Thanks to the efforts of scientists and veterinarians in multiple states and facilities, the death of a wild Texas ocelot may someday spark new life. 

This month, the U.S. Fish and Wildlife Service, the Gladys Porter Zoo, and the Cincinnati Zoo & Botanical Garden’s Center for Conservation and Research of Endangered Wildlife (CREW), worked together to collect valuable genetic material from an ocelot that was hit by a car at Laguna Atascosa National Wildlife Refuge in South Texas. The genetic material – a high quality semen sample –has the potential to bolster captive-bred populations managed in zoos by the Association of Zoos and Aquariums’ Ocelot Species Survival Plan. The sample will be used for artificial insemination of a captive female. Such reproductive technologies are also being considered for use in the conservation of wild Texas ocelots in the near future. 

“Thanks to the quick work of Fish and Wildlife Service biologist Hilary Swarts, the tragic death of a nine-year-old male ocelot can still end with hope for the recovery of the species in Texas,” said Sharon Wilcox, Texas representative for Defenders of Wildlife. “With only 17 ocelots currently documented at Laguna Atascosa National Wildlife Refuge, the future of this cat in Texas is at stake. The loss of one individual has serious implications for the viability of the entire population.”  

The public lands at Laguna Atascosa and private ranches in Texas are home to the only breeding populations of ocelots in the U.S. Vehicular collisions are the known leading cause of death for ocelots in Texas, as these cats attempt to cross public and private roads that bisect their native habitat. Their habitat is also shrinking rapidly by the expansion of agricultural lands, urbanization, industrial development and new roads.  

“The fate of the aforementioned male ocelot highlights the ongoing challenges faced by the Texas population and the need for interventions such as wildlife road crossings and comprehensive monitoring on public lands like Laguna Atascosa,” said Wilcox. “We must adequately address and mitigate threats like vehicular mortality to protect these endangered cats.”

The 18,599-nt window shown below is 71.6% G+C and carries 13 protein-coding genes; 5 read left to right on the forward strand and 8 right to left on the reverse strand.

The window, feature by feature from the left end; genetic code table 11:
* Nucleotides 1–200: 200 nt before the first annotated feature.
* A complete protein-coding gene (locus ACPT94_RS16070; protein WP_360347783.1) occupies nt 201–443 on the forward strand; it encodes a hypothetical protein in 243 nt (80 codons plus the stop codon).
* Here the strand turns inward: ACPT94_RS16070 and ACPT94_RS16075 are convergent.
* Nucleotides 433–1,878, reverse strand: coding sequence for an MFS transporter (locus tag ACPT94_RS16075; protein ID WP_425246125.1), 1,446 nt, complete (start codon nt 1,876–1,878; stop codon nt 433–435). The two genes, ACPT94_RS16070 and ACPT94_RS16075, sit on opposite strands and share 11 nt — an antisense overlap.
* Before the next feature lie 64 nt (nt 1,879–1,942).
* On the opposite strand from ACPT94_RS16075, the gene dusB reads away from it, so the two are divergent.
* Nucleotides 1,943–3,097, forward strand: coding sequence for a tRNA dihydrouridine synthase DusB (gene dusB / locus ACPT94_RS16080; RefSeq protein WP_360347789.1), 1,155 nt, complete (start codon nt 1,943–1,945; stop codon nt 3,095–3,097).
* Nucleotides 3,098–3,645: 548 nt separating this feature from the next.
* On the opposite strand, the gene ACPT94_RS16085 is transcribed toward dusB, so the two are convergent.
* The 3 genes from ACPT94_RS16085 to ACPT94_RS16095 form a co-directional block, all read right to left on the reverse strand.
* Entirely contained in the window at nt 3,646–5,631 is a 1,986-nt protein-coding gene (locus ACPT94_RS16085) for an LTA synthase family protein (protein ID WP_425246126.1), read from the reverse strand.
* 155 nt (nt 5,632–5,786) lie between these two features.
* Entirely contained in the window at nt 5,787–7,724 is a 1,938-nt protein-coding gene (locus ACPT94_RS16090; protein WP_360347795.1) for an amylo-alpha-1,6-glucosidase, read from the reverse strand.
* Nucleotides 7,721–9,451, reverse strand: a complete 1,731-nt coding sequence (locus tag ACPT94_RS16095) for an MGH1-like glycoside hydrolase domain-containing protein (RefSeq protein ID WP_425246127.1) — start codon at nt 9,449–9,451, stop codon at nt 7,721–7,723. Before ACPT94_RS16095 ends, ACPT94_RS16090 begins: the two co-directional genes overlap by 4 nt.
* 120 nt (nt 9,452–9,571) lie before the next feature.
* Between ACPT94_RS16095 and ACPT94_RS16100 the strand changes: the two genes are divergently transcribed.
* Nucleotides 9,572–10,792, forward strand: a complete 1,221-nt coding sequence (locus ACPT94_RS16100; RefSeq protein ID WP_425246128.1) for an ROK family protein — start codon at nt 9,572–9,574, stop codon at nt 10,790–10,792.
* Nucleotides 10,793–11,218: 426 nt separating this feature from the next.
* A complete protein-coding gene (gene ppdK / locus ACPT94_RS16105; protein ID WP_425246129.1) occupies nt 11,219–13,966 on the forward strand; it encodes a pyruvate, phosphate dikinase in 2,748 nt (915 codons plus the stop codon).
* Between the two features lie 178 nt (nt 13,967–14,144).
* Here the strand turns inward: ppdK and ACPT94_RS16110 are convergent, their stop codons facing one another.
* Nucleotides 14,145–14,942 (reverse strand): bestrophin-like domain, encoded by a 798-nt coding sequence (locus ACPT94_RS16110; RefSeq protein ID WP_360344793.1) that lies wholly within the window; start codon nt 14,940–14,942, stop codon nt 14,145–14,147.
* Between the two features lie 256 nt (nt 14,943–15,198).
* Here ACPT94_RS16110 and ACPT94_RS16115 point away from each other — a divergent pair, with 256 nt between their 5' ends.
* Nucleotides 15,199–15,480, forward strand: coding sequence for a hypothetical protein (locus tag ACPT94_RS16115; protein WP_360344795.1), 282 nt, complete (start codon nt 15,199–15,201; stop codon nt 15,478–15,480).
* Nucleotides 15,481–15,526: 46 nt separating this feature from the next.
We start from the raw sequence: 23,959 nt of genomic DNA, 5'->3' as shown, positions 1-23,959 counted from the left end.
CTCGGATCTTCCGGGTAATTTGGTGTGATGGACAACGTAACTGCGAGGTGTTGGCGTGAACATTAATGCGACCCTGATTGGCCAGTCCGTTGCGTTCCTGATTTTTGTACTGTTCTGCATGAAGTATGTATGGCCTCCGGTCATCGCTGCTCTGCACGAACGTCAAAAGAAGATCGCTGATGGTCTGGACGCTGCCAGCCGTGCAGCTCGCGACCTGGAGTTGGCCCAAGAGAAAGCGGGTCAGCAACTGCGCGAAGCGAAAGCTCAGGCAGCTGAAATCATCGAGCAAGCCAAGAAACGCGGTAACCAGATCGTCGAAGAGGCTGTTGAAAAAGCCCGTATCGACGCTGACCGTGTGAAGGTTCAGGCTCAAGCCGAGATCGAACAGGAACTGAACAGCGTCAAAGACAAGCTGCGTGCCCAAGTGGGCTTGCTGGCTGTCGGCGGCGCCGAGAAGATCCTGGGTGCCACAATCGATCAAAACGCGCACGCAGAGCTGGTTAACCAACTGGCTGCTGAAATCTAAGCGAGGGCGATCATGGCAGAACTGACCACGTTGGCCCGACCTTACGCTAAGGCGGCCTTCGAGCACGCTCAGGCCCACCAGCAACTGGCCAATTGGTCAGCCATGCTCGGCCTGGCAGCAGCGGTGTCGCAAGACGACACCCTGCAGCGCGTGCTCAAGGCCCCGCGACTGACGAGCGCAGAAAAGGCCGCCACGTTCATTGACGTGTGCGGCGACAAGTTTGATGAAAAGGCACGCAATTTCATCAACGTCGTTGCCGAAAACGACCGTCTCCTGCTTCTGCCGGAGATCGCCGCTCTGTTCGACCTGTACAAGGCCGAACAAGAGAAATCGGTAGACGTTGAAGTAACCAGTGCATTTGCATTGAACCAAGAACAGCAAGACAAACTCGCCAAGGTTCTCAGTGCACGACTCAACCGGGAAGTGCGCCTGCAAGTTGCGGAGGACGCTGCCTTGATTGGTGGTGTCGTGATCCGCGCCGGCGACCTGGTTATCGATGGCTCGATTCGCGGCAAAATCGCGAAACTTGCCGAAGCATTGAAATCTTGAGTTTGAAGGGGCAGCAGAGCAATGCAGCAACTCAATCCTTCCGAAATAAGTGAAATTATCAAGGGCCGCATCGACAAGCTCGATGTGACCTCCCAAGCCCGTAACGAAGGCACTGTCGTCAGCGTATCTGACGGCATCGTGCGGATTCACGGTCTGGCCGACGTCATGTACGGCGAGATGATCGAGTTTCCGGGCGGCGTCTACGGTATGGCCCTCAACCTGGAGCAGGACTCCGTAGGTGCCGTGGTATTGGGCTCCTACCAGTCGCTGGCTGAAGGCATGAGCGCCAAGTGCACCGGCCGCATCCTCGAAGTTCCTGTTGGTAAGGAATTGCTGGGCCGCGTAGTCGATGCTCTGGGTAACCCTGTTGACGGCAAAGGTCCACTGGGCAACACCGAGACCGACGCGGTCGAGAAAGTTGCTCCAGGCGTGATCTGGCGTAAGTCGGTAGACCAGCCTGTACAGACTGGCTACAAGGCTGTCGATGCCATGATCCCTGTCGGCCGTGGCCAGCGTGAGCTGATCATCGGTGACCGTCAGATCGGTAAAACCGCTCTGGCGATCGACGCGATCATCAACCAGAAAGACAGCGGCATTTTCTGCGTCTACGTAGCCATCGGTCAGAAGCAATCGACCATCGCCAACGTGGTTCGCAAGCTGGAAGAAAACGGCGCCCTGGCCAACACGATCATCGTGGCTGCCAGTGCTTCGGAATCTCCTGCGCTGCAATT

Defenders is working in South Texas to raise awareness of the presence of ocelots on the landscape and the best practices for coexistence. We are dedicated to ensuring these cats can continue to live alongside the communities by engaging in education and outreach, and conservation activities in the Rio Grande Valley and throughout the state. 

Advocacy for ocelots and their habitat has never been more important. Calling or writing letters to elected officials about the plight of these wild cats, conducting research, learning how to coexist with them and supporting wildlife organizations that focus efforts on ocelots will go a long way in restoring the species in sustainable numbers to suitable habitat. 

Defenders of Wildlife is celebrating 75 years of protecting all native animals and plants in their natural communities. With a nationwide network of nearly 2.2 million members and activists, Defenders of Wildlife is a leading advocate for innovative solutions to safeguard our wildlife heritage for generations to come. For more information, visit and follow us on Twitter @Defenders.



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